Lately I've encountered a similar problem in a few different circumstances, and every time it has required quite a bit of extra code to work around it.

The problem I'm talking about is the one where one application or device needs to send something to another application or device (usually a server). The thing being sent can be identified by a unique ID, but this ID is not known at the time of sending. It is instead generated or calculated by the receiver. Sort of a chicken-and-the-egg type of situation.

A common example is inserting a record into a database, and not knowing the ID of the newly inserted record until it has been inserted. My latest encounter was a situation where a mobile app needed to send an image and an accompanying textfile to a server, but the textfile couldn't be sent until the image had been received and an ID returned and inserted into the textfile. Pretty straightforward, until you start taking mobile network error handling into account...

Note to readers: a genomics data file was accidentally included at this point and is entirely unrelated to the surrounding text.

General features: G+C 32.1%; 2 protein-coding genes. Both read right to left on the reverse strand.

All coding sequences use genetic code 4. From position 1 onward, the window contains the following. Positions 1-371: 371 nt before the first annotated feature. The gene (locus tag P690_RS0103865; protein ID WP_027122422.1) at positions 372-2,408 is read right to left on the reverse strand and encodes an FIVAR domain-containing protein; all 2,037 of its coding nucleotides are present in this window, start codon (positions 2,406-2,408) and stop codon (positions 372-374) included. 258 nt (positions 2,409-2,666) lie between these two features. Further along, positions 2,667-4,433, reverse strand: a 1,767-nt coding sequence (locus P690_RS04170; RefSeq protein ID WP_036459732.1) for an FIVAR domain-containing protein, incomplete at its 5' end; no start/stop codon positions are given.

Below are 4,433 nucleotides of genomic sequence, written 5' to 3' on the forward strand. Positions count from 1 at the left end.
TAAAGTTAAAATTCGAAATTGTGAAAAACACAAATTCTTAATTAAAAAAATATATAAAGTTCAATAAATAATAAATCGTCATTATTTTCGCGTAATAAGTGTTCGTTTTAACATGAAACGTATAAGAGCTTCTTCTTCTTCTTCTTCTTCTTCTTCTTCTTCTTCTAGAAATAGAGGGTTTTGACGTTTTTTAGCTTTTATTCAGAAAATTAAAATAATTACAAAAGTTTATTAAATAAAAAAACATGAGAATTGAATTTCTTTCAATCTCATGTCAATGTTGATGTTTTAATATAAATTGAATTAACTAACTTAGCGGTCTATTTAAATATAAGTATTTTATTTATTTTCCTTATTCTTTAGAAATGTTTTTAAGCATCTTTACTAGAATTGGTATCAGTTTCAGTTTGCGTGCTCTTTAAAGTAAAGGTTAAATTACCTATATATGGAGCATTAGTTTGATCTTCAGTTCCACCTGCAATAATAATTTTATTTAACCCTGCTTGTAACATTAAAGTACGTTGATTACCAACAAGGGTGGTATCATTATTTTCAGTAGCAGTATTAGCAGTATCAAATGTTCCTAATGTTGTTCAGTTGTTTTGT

This has cropped up in various forms lately, and I've noticed that usually it requires a lot more complexity to let the receiver generate an ID than would be required if I could just let the sender generate a UUID/GUID/whatever and send it along with whatever I'm sending.

So I'm curious - does this problem have a common name? And am I right in thinking that the best/least complex approach usually is to let the sender set the ID instead of the receiver?



That would be the problem's common name.

What you need to do is flip the problem on its head. How do I know how to refer to your dog before you have introduced your dog's name to me, by the way I've decided to nickname the dog wuffles. (Hint one way is italicised, the other is in bold.)

It boils down to either a mechanical description, kind of like an address, or to name it myself and introduce it to you.

On the receiving side no one says you have to use the same name, or that you cannot augment the name mechanically/randomly. Following the dog example on receipt translate the your dog/wuffles to the dogs actual name, or Kain's your dog, or User 12345's wuffles.

| improve this answer | |

Your Answer

By clicking “Post Your Answer”, you agree to our terms of service, privacy policy and cookie policy

Not the answer you're looking for? Browse other questions tagged or ask your own question.